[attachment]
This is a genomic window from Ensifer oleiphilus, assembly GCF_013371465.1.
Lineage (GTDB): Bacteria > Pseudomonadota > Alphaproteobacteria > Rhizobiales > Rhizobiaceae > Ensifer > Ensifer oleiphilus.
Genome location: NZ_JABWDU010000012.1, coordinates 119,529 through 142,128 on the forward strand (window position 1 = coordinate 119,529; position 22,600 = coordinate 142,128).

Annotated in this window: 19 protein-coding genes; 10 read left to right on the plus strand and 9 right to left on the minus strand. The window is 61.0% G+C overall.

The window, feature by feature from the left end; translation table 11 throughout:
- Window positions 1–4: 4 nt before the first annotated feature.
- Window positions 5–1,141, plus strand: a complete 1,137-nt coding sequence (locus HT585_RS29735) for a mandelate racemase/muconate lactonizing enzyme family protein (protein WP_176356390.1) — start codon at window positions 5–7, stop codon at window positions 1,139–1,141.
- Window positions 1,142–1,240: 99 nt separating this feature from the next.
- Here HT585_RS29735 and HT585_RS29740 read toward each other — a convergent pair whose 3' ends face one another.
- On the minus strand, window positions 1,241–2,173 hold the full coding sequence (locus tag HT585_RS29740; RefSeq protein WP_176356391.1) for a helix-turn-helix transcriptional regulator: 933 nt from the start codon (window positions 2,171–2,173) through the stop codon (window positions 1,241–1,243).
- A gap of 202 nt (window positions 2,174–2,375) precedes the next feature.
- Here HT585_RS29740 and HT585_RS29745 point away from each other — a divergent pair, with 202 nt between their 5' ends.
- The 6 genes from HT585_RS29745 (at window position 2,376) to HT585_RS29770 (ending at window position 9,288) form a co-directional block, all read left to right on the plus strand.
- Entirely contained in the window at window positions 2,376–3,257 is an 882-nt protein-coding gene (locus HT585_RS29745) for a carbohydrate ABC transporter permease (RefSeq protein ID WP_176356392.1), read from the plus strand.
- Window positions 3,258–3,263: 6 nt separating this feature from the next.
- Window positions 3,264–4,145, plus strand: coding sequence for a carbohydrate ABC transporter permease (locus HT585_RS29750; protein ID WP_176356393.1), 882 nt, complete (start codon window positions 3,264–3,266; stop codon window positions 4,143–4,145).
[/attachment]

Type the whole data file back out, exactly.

This is a genomic window from Ensifer oleiphilus, assembly GCF_013371465.1.
Lineage (GTDB): Bacteria > Pseudomonadota > Alphaproteobacteria > Rhizobiales > Rhizobiaceae > Ensifer > Ensifer oleiphilus.
Genome location: NZ_JABWDU010000012.1, coordinates 119,529 through 142,128 on the forward strand (window position 1 = coordinate 119,529; position 22,600 = coordinate 142,128).

Annotated in this window: 19 protein-coding genes; 10 read left to right on the plus strand and 9 right to left on the minus strand. The window is 61.0% G+C overall.

The window, feature by feature from the left end; translation table 11 throughout:
- Window positions 1–4: 4 nt before the first annotated feature.
- Window positions 5–1,141, plus strand: a complete 1,137-nt coding sequence (locus HT585_RS29735) for a mandelate racemase/muconate lactonizing enzyme family protein (protein WP_176356390.1) — start codon at window positions 5–7, stop codon at window positions 1,139–1,141.
- Window positions 1,142–1,240: 99 nt separating this feature from the next.
- Here HT585_RS29735 and HT585_RS29740 read toward each other — a convergent pair whose 3' ends face one another.
- On the minus strand, window positions 1,241–2,173 hold the full coding sequence (locus tag HT585_RS29740; RefSeq protein WP_176356391.1) for a helix-turn-helix transcriptional regulator: 933 nt from the start codon (window positions 2,171–2,173) through the stop codon (window positions 1,241–1,243).
- A gap of 202 nt (window positions 2,174–2,375) precedes the next feature.
- Here HT585_RS29740 and HT585_RS29745 point away from each other — a divergent pair, with 202 nt between their 5' ends.
- The 6 genes from HT585_RS29745 (at window position 2,376) to HT585_RS29770 (ending at window position 9,288) form a co-directional block, all read left to right on the plus strand.
- Entirely contained in the window at window positions 2,376–3,257 is an 882-nt protein-coding gene (locus HT585_RS29745) for a carbohydrate ABC transporter permease (RefSeq protein ID WP_176356392.1), read from the plus strand.
- Window positions 3,258–3,263: 6 nt separating this feature from the next.
- Window positions 3,264–4,145, plus strand: coding sequence for a carbohydrate ABC transporter permease (locus HT585_RS29750; protein ID WP_176356393.1), 882 nt, complete (start codon window positions 3,264–3,266; stop codon window positions 4,143–4,145).